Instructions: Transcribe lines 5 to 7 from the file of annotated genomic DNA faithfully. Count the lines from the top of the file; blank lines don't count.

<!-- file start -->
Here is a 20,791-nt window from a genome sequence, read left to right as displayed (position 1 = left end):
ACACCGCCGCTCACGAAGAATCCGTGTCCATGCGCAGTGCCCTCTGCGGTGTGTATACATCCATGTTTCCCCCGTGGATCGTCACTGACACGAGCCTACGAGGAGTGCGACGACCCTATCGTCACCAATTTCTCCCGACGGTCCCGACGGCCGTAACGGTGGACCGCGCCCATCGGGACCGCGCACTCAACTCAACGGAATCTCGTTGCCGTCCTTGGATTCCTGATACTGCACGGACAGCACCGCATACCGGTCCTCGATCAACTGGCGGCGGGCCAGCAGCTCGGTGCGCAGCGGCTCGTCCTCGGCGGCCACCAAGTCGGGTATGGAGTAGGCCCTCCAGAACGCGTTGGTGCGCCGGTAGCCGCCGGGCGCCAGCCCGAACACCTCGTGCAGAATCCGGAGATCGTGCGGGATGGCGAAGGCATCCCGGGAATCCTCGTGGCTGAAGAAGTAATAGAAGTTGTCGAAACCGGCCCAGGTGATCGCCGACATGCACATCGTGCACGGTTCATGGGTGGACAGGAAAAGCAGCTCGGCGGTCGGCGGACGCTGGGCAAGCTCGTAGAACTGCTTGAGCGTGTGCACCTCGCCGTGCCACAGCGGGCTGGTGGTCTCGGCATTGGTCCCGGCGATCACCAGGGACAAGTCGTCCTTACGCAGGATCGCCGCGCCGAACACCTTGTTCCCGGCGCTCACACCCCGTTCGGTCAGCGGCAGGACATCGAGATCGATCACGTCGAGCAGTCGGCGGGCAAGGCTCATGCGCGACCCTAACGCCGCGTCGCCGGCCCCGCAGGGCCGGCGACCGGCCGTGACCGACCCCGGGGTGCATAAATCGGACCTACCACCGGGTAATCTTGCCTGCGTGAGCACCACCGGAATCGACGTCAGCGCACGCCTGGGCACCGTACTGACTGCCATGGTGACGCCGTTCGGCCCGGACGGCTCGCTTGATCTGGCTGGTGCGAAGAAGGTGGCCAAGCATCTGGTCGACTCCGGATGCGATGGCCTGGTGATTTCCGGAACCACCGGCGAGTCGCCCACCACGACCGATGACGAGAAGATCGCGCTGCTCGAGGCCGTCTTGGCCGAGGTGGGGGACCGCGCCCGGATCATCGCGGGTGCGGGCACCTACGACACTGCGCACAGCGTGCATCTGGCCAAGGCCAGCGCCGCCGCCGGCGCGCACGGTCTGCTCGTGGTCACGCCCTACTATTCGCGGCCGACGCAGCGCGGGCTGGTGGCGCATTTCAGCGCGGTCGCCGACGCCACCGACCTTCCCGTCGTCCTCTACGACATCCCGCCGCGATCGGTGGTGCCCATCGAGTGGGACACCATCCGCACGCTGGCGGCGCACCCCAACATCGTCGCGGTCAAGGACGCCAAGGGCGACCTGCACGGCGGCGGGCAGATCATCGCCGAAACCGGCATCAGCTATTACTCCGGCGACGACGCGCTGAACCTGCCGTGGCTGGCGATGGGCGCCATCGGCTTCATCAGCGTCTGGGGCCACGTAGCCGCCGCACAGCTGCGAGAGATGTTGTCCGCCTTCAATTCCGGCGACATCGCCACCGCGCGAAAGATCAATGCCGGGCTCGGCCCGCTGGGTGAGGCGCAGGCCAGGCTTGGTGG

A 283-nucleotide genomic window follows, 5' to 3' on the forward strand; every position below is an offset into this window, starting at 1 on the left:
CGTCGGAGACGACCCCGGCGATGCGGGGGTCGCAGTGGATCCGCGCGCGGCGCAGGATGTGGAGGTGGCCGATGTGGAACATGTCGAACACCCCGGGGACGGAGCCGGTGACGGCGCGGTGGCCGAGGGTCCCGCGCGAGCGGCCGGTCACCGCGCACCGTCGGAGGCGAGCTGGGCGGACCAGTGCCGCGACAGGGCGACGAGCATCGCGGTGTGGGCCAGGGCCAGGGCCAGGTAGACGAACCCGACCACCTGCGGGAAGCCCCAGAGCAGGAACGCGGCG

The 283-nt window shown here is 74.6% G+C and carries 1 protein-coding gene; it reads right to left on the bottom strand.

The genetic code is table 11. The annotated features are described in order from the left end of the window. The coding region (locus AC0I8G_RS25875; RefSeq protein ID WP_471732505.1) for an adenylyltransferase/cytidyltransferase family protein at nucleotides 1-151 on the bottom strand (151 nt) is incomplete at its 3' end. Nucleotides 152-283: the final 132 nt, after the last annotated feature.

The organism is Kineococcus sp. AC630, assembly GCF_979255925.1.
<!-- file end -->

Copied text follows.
The 283-nt window shown here is 74.6% G+C and carries 1 protein-coding gene; it reads right to left on the bottom strand.

The genetic code is table 11. The annotated features are described in order from the left end of the window. The coding region (locus AC0I8G_RS25875; RefSeq protein ID WP_471732505.1) for an adenylyltransferase/cytidyltransferase family protein at nucleotides 1-151 on the bottom strand (151 nt) is incomplete at its 3' end. Nucleotides 152-283: the final 132 nt, after the last annotated feature.

The organism is Kineococcus sp. AC630, assembly GCF_979255925.1.